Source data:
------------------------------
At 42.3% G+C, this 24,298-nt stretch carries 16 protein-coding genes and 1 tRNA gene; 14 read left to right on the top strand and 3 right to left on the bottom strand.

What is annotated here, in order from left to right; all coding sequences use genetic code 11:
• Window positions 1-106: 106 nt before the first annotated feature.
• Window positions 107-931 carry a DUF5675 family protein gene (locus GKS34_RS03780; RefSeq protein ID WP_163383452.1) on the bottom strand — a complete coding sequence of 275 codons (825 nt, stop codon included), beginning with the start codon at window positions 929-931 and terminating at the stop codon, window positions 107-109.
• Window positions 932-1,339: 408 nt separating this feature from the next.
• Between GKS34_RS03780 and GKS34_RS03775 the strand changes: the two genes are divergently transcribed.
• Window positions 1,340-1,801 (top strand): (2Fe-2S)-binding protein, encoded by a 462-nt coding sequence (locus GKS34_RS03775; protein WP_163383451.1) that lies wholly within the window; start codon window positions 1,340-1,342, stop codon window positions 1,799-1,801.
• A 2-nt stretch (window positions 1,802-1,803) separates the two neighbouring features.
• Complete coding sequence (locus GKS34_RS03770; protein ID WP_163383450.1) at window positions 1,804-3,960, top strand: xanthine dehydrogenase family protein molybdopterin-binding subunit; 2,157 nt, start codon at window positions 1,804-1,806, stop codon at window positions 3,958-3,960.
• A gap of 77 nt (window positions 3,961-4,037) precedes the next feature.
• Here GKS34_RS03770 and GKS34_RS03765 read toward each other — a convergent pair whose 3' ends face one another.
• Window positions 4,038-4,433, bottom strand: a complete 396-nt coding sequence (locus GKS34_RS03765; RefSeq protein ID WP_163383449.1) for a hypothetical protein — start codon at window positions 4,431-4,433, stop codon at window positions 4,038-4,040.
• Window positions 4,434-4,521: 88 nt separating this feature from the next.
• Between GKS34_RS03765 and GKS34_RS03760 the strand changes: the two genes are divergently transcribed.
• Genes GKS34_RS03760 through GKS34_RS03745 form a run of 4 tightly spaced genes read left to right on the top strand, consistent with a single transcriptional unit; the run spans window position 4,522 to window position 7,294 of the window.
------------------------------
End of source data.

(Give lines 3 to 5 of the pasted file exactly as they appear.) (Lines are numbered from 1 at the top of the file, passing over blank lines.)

• Window positions 1-106: 106 nt before the first annotated feature.
• Window positions 107-931 carry a DUF5675 family protein gene (locus GKS34_RS03780; RefSeq protein ID WP_163383452.1) on the bottom strand — a complete coding sequence of 275 codons (825 nt, stop codon included), beginning with the start codon at window positions 929-931 and terminating at the stop codon, window positions 107-109.
• Window positions 932-1,339: 408 nt separating this feature from the next.